In his first public address since ascending to the throne, King Charles III said he feels “profound sorrow” over the death of his mother, Queen Elizabeth II, and vowed to carry on her “lifelong service” to the nation.
Charles, who spent much of his 73 years preparing for the role of king, spoke to a nation grieving the only British monarch most people alive today had ever known. He takes the throne in an era of uncertainty for both his country and the monarchy itself.
“That promise of lifelong service I renew to all today,” he said in the recorded, 9 1/2-minute address, delivered with a framed photo of the queen on a desk in front of him.
His speech was broadcast on television and streamed at St. Paul’s Cathedral, where some 2,000 people were attending a service of remembrance for the queen. Mourners at the service included Prime Minister Liz Truss and members of her government.
The new king pledged to uphold the “constitutional principles at the heart of our nation” as Her Majesty the Queen did “with such unswerving devotion.”
“Wherever you may live in the United Kingdom, or in the Realms and territories across the world, and whatever may be your background or beliefs, I shall endeavor to serve you with loyalty, respect and love, as I have throughout my life,” Charles said.
The king announced that his eldest son William, heir to the throne, would succeed him as Duke of Cornwall, creating him “Prince of Wales, Tywysog Cymru, the country whose title I have been so greatly privileged to bear during so much of my life and duty.”
William’s wife Katherine, the now-former Duchess of Cambridge, will known as the Princesses of Wales. The couple said in a statement they are focused on “deepening the trust and respect of the people of Wales over time” and pledged to approach their roles in a “modest and humble way.”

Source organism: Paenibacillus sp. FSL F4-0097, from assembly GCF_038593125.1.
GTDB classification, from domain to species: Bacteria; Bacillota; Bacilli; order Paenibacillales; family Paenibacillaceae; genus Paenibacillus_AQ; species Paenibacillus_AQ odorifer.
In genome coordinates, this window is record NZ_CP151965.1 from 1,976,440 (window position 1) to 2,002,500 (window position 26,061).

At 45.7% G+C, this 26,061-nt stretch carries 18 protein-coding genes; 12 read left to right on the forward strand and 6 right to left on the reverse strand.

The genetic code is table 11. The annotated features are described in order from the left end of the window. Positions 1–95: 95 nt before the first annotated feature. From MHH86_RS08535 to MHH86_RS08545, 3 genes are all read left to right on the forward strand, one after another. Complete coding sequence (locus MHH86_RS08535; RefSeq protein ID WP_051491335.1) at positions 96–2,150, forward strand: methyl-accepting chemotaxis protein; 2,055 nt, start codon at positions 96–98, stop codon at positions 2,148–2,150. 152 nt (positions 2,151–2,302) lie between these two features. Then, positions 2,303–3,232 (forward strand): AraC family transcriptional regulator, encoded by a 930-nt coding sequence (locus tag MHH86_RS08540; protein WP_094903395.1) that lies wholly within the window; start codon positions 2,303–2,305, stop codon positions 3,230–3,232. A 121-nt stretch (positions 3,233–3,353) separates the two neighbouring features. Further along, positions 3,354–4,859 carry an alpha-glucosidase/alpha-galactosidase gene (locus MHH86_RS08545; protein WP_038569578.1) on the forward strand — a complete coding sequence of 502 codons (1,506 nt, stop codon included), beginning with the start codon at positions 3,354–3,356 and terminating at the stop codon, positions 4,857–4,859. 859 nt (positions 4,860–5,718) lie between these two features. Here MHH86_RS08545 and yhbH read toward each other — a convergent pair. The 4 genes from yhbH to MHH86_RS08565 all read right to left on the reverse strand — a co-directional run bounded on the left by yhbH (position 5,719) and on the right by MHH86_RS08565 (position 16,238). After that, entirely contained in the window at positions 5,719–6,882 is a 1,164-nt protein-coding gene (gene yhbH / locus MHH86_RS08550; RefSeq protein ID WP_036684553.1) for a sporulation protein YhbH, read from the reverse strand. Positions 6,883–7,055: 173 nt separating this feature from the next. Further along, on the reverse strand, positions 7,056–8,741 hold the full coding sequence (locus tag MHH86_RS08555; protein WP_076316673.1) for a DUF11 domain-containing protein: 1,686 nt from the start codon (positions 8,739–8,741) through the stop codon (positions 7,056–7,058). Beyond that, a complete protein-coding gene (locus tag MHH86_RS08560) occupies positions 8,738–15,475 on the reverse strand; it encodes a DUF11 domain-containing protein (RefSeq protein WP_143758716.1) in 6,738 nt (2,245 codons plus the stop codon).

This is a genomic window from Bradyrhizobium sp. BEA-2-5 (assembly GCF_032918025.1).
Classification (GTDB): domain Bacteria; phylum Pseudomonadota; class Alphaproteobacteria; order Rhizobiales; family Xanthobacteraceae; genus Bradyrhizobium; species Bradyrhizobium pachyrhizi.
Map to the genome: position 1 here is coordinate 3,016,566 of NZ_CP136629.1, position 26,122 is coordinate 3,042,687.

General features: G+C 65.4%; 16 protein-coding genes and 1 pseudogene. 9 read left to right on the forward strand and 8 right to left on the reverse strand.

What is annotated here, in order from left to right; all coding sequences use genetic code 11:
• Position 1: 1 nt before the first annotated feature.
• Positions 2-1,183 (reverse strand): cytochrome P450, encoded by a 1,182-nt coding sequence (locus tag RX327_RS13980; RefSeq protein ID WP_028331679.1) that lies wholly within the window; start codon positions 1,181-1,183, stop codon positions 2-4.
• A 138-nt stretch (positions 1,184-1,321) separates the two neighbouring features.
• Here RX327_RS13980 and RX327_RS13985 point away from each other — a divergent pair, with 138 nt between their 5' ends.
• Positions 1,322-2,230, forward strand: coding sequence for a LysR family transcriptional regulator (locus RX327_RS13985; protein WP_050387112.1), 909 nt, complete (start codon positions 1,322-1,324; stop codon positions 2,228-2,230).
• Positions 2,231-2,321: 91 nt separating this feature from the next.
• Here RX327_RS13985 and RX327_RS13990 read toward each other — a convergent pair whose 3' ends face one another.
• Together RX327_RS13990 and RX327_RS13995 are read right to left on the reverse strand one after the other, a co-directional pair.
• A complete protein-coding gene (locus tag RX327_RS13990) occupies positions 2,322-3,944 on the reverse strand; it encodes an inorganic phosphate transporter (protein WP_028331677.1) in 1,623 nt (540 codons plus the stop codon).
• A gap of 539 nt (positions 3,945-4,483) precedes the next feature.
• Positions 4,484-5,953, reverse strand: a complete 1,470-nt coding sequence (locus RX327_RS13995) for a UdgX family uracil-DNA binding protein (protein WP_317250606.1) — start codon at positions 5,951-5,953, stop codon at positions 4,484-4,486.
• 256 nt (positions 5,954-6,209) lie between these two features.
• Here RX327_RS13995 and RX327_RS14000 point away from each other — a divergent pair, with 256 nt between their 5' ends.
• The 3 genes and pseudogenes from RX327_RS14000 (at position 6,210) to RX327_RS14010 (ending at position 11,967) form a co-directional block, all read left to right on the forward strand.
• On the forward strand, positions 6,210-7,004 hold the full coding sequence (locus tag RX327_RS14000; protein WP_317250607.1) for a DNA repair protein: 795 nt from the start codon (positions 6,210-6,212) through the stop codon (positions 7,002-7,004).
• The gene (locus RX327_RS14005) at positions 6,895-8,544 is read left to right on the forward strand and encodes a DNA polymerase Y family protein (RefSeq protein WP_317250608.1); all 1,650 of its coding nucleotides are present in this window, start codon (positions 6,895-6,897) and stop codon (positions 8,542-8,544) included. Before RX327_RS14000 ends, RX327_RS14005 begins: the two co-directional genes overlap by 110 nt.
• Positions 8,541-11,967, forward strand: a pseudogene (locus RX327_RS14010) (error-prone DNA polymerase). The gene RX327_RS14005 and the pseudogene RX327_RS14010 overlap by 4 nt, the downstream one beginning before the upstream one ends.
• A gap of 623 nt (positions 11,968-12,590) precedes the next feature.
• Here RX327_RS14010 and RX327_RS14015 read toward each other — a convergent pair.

Charles added that he wanted to express his “love for Harry and Meghan as they continue to build their lives overseas.”
Meghan, 41, and Harry, 37, have been in a tense relationship with Britain’s royal family since they stepped away from royal duties and left the U.K. in early 2020, citing what they said were the unbearable intrusions and racist attitudes of the British media.
He closed the address with a personal message to his “darling Mama”:
“As you begin your last great journey to join my dear late Papa, I want simply to say this: thank you. Thank you for your love and devotion to our family and to the family of nations you have served so diligently all these years.”
As the country began a 10-day mourning period, people around the globe gathered at British embassies to pay homage to the queen, who died Thursday at Balmoral Castle in Scotland.
In London and at military sites across the United Kingdom, cannons fired 96 shots in an elaborate, 16-minute salute marking each year of the queen’s life.
Britain has begun a 10-day mourning period, with bells tolling around the country and 96-gun salutes in London and across the UK — one for each year of Queen Elizabeth’s life.
On the king’s first full day of duties, Charles left Balmoral and flew to London for a meeting with Truss, appointed by the queen just two days before her death.
He arrived at Buckingham Palace, the monarch’s London home, for the first time as sovereign, emerging from the official state Bentley limousine alongside Camilla, the queen consort, to shouts from the crowd of “Well done, Charlie!” and the singing of the national anthem, now called “God Save the King.” One woman gave him a kiss on the cheek.
Under intense scrutiny and pressure to show he can be both caring and regal, Charles walked slowly past flowers heaped at the palace gates for his mother. The mood was both grieving and celebratory.
The seismic change of monarch comes at a time when many Britons are facing an energy crisis, the soaring cost of living, the war in Ukraine and the fallout from Brexit.
As the second Elizabethan Age came to a close, hundreds of people arrived through the night to grieve together outside the gates of Buckingham Palace and other royal residences, as well as British embassies worldwide. Some came simply to pause and reflect.
At Holyrood Palace in Edinburgh, mourner April Hamilton stood with her young daughter, struggling to hold back tears.
“It’s just such a momentous change that is going to happen,” she said. “I’m trying to hold it together today.”